We humans can fly to the moon, but we still get felled by the common cold or flu virus!
Doesn’t it surprise you every time how down and out you feel? No appetite, no energy, no brainpower -- weak as a kitten. A dear friend of mine, Waz Thomas, co-founder and former director of the Commonweal Cancer Help Program, was sooo sick for a month. We did a tag team, bringing in Magic Mineral Broth for him, keeping up a steady stream. His fever finally broke. And do you know what he wanted, when at last he could eat? This major healthy, vegetarian, anti-cancer guy? A potato chip! Salty, crunchy, crispy, fat… all those deep taste and texture factors… and no wonder, after weeks of soups and broths!
You never know what’s going to be your connection back to food. Broths and soups can help revive you, but when your appetite returns and you’re ready for solid food, you may have a craving -- an itch that needs to be scratched. And that’s ok! Greet it like a friend. Not that I want you to eat bags and bags of potato chips! But you may really want that salt, for example.
Ease your way back.
Ideally, you can ease your way back. When you’re hit with a cold or flu virus, your appetite center gets turned off. One of the most important things for you to keep up for self-care during the illness is hydration, hydration, hydration. Sip on broth. When you’re kind of on the other side, you can start eating again, because your body needs it. That’s when you want to go to soups.
Chicken Soup is the classic! And there’s actually science. Can you believe they had to do a study on chicken soup? What every Jewish and Latin grandmother has known for generations? Oh well, if it makes them feel better.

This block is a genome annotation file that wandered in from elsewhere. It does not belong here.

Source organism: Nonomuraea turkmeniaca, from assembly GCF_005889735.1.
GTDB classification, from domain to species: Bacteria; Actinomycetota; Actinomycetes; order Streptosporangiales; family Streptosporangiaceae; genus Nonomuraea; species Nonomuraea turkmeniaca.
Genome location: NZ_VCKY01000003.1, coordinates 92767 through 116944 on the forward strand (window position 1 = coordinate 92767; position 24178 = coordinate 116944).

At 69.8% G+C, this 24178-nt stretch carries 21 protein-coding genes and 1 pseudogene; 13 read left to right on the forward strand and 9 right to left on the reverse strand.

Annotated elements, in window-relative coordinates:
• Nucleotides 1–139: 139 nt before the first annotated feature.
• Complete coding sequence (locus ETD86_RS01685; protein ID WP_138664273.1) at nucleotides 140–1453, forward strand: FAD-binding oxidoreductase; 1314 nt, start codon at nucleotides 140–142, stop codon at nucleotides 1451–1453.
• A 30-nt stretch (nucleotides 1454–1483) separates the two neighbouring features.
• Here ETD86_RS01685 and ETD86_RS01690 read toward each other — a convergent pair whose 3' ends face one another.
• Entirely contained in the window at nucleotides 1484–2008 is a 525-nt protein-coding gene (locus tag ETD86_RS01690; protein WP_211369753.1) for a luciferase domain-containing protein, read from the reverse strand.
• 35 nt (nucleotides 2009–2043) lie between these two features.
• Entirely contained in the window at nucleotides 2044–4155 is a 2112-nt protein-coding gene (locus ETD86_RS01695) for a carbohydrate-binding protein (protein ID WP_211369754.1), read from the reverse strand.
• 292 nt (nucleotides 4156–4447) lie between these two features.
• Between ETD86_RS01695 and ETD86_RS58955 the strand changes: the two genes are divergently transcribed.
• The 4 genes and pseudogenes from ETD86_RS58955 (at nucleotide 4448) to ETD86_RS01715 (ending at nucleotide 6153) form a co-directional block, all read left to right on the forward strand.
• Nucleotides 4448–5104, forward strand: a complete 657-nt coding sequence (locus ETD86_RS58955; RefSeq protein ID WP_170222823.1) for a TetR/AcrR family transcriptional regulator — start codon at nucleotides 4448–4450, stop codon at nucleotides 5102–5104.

Here’s a nice little post from Tara Parker-Pope on the New York Times Well blog, entitled The Science of Chicken Soup. Researchers in several studies she mentioned couldn’t find exactly what causes the healing effect -- maybe the combo of chicken and vegetables, they speculated? -- but they were convinced it has more than just a placebo effect. And they specifically ascertained that chicken soup did a better job improving air flow and mucus than hot water. So there. Anecdotal evidence has also proved convincingly that a lot of love + chicken soup does the trick AND tastes wonderful!
May I direct your attention to my Robust Chicken Soup from The Healthy Mind Cookbook?
I’m not sure what I should call this dish. It’s more than a soup, but not quite a stew. Maybe it’s a stoup (you’re laughing now, but just wait till “stoup” makes its way into the Oxford English Dictionary—take that, mochaccino). Well, no matter what you call it, this is an instance where putting everything into a simmering broth rather than onto a plate lets some culinary alchemy take place. The result is a feast for the mouth and a source of soothing warmth for the body. This is one of my favorite soups to make when I have leftover chicken in the fridge. And of course, it’s the perfect step on your path to recovery.
An important note: your stomach has shrunk! So when you’re starting to ease your way back to the table, it’s better to eat small meals frequently rather than one big one.
For more on gently reconnecting with food after an illness of any kind, visit You are not being chased by a saber tooth tiger.